For SAS/SHARE, the values supplied for the USER= and PASSWORD= options are valid for the duration of the remote host connection. Additional accesses of the remote host while the connection to that host is still in effect do not require re-supplying of the USER= and PASSWORD= options. For example, while the first connecting library assign to a SAS/SHARE server may require specification of the options, subsequent assigns to the same server will not need specification of these options as long as the original connection is in effect. A subsequent re-connect to the same server or connect to a different server would require re-supplying of the USER= and PASSWORD= options.
Here is a Version 8 example for SAS/SHARE:
libname test 'prog2 a' user=joeblue password="2muchfun" server=share1;
For SAS/CONNECT, these values are valid until SIGNOFF.
Here is a Version 8 example for SAS/CONNECT:
signon rmthost user=joeblack password=born2run;
As a security precaution, PASSWORD= field entries echoed in the log
are replaced with Xs. If _PROMPT_ was specified for entering the password,
the entry would not be displayed on the screen as it is typed.
Both the environment variable and SAS macro variable forms are provided, as appropriate. Use the SAS macro variable for run-time specification.
Setting this value does not establish secure sessions for connecting SAS/CONNECT local hosts or SAS/SHARE clients.
_PROMPT_ specifies that SAS prompt the user for userid and password information. When prompted for a password, the input field is not displayed. Choosing to prompt for a userid and a password provides more security than assigning the userid and password to the environment variable or the macro variable.
This value specifies both the userid and password. Assigning the userid and the password directly to the APPCSEC variable at the SAS/CONNECT local host or at the SAS/SHARE client may inadvertently publicize this information and compromise the security of the SAS/CONNECT remote host or the SAS/SHARE server. Assigning the value to the variable in a file allows anyone to read it.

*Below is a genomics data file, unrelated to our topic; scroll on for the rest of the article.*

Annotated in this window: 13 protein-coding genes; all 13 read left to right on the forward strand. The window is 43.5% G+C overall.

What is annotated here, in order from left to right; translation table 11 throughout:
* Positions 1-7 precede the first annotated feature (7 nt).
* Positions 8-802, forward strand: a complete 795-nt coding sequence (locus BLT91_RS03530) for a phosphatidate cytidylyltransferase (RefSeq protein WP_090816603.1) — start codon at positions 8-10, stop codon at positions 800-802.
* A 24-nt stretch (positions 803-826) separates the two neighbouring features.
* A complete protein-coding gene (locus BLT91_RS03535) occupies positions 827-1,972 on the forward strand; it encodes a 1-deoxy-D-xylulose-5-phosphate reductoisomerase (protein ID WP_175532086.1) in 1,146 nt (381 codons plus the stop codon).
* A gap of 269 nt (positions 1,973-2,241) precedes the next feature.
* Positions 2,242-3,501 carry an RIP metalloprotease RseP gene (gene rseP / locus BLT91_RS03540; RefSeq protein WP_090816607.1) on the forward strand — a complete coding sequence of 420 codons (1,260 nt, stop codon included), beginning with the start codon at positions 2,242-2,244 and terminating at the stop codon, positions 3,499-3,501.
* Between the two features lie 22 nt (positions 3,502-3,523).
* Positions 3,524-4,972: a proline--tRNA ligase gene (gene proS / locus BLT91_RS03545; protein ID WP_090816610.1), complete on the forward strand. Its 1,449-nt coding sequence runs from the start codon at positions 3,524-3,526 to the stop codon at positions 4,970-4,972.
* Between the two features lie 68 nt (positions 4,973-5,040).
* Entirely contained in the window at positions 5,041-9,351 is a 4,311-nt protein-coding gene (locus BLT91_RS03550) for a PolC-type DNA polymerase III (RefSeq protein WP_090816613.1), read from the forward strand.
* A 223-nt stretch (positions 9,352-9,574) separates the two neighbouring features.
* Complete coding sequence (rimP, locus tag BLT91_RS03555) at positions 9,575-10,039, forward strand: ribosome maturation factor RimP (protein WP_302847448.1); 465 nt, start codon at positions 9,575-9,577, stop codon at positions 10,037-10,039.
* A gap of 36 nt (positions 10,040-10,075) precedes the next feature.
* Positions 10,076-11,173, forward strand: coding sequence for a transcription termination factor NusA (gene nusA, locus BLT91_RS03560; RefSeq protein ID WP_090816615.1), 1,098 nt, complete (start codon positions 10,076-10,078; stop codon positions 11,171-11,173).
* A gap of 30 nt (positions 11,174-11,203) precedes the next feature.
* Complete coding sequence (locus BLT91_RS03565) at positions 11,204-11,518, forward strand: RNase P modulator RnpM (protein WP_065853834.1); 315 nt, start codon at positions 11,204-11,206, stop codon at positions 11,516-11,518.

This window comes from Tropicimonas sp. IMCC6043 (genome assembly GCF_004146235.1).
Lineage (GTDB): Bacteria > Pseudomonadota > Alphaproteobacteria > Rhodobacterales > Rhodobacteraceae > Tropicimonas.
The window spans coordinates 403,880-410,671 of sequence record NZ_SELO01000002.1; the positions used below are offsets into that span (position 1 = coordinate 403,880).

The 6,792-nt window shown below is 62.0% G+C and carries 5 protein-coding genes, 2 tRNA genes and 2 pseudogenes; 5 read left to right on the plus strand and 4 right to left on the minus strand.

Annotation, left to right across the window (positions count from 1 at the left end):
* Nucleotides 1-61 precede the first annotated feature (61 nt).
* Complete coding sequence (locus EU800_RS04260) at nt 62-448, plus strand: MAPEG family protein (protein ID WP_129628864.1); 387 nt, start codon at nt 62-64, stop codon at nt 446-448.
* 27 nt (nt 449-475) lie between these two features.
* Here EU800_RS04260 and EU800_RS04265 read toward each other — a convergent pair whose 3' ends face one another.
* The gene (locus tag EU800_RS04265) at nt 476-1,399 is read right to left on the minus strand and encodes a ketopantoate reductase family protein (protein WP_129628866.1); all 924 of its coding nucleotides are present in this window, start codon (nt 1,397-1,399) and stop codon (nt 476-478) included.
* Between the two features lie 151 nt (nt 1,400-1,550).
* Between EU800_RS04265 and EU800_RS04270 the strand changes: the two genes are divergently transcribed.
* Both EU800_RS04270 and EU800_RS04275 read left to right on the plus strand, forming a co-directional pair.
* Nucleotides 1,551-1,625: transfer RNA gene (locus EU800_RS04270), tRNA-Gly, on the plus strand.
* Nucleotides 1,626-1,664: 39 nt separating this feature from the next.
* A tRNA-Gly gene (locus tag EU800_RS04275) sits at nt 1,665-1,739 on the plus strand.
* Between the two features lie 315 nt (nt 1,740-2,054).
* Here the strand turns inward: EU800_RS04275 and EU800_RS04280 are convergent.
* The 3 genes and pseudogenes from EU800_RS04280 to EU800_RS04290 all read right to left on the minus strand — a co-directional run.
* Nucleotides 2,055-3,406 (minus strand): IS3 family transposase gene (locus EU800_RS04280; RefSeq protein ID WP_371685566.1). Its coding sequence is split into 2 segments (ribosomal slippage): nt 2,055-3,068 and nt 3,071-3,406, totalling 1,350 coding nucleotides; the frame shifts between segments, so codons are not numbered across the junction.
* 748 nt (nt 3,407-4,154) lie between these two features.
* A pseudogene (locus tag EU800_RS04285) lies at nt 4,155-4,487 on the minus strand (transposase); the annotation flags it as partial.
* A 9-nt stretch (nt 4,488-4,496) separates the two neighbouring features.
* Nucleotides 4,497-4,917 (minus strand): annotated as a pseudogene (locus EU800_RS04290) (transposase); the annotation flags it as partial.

If the userid or the password contains numeric or special characters, enclose the entire userid.password in quotation marks.
Note: You must specify security for OS/390, CMS, and VSE remote hosts. However,
security is not required for OS/2 or Windows hosts unless session security
has been explicitly defined.
Macro variable examples:
%let appcsec=_none_; %let appcsec=_prompt_; %let appcsec='bass.time2go';
|SAS/CONNECT and SAS/SHARE Variables|
These variables specify the name of the peer-to-peer gateway that you will attach to.
The gateway provides the SNA stack for connecting to an SNA network.
If you are working in a stand-alone environment and your gateway has the same
name as your machine, do not specify this variable. By default, SAS uses
gethostname UNIX function to obtain the machine name
on which SAS is running and then uses that name as the gateway name.
In a SunLink SNA Peer-to-Peer configuration, specify the gateway name
either in a local
/etc/appcs file or in the NIS/NIS+ database.
These variables specify the name of the local LU alias to use.
This name must match an LU alias that is established during configuration. This variable is required unless a default local APPC LU has been defined.
These variables specify the communication mode that represents the set of networking characteristics that are defined during configuration.
The default communications mode name is SASAPPC. This name must be defined in both the local and remote environments regardless of whether you specify it explicitly or you allow it to default to SASAPPC.
These variables specify the network name that is used when forming the fully-qualified remote LU name in APPN environments.
This name is required to exploit APPN connections in the absence of explicitly configured remote LU profiles.
This variable specifies the number of simultaneous partners that this local session will have at one time. This estimate improves allocation of memory resources for internal control block usage.
|SAS/CONNECT Only Variable|
If this variable is not defined, the OS/390 remote session dynamically selects an LU from the pool of LUs that is defined on the OS/390 host for this purpose.
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Copyright 1999 by SAS Institute Inc., Cary, NC, USA. All rights reserved.